A history teacher's appraisal of Michael Gove's approach to the teaching of history

The Education Secretary's ability to brush aside the past work of so many is worrying as well as sad

Related Topics

Praise be to Gove for never failing to give teachers something to get angry about. As some may have noticed, the Education Secretary has this time chosen for his target ‘left-wing’ historians, Blackadder and anyone in between who has, in his words, ‘misrepresented’ World War One.

What Mr Gove had to say was simple, and oh-so-familiar. Misguided lefties attack all that is true and good about British History, propagating a fallacy of the futility of Britain's action in World War One, when what really happened was we gave the Bosh a good kicking in the name of freedom and democracy. And left-leaning academics, says Gove, are all too happy to 'feed myths' that the war was little more than a 'misbegotten shambles'.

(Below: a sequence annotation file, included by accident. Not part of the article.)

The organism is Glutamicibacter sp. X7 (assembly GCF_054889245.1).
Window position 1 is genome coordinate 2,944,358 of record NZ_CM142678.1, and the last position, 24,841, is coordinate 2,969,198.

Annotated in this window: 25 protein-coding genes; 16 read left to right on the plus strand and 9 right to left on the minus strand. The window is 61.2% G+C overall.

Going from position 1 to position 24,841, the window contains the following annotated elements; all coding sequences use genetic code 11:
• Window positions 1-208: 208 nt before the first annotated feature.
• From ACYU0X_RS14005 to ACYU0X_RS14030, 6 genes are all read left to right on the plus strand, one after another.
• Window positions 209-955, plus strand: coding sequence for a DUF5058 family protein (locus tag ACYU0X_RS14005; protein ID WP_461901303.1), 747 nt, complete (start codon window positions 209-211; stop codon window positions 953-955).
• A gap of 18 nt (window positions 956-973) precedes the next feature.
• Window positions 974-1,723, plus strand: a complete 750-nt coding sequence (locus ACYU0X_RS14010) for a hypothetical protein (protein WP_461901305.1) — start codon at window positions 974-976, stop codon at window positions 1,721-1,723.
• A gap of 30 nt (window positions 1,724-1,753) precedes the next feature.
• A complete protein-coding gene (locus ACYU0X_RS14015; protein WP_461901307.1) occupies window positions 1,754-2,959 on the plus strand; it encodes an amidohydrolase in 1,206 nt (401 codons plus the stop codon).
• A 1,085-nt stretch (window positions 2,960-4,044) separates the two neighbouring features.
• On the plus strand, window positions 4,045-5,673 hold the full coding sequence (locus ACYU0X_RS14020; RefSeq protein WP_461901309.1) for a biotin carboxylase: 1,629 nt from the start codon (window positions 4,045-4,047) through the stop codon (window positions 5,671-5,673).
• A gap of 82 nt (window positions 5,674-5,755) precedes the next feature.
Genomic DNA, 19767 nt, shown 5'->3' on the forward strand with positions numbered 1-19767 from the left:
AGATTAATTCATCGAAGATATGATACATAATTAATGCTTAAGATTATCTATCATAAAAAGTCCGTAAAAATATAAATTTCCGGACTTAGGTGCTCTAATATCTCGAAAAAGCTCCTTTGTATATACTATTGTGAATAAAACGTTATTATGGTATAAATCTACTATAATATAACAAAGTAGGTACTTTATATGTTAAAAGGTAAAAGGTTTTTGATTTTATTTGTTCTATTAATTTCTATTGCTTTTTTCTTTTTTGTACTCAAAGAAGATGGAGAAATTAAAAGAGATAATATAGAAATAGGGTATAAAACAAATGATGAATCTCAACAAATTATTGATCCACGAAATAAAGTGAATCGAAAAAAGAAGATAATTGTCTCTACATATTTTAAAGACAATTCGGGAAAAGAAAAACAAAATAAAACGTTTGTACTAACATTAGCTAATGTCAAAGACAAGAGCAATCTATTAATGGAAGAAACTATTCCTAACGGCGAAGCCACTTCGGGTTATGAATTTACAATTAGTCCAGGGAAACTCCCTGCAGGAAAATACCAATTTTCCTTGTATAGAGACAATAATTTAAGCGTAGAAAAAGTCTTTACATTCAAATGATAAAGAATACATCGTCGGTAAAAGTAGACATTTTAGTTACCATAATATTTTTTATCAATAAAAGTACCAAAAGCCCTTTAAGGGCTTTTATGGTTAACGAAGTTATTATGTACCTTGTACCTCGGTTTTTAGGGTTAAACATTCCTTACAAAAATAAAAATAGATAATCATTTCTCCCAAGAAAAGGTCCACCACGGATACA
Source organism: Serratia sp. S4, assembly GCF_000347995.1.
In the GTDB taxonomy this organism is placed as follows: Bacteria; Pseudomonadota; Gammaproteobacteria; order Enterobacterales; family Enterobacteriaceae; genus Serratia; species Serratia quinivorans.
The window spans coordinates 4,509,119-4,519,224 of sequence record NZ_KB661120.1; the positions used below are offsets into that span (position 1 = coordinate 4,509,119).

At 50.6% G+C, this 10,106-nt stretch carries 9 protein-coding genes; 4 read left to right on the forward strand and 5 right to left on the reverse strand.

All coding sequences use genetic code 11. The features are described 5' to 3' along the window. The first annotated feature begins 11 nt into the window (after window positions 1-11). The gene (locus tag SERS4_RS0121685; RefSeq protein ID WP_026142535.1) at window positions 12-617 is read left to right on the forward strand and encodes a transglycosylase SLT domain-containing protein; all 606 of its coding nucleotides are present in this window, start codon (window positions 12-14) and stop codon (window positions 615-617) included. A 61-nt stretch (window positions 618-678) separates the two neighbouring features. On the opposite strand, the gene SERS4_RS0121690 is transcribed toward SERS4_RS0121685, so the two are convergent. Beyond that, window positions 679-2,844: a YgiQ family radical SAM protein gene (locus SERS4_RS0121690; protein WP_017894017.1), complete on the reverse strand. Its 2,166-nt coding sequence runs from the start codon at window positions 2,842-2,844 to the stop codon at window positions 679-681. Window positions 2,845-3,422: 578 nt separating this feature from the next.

Problematically, the Education Secretary's argument  is as much guided by ideology and pre-conceived, politically enthused, conjecture as those he seeks to challenge.

Indeed, although the title of Gove's article - Why does the Left insist on belittling true British heroes? -suggests he seeks to resurrect British pride from the scrap-heap  of history, the real issue with the Education Secretary's ideas are that this ‘honour’ stemmed from the fact that Britain entered the war to protect all that was right and good in the world from the ‘social Darwinist’ and ‘aggressively expansionist’ Germans.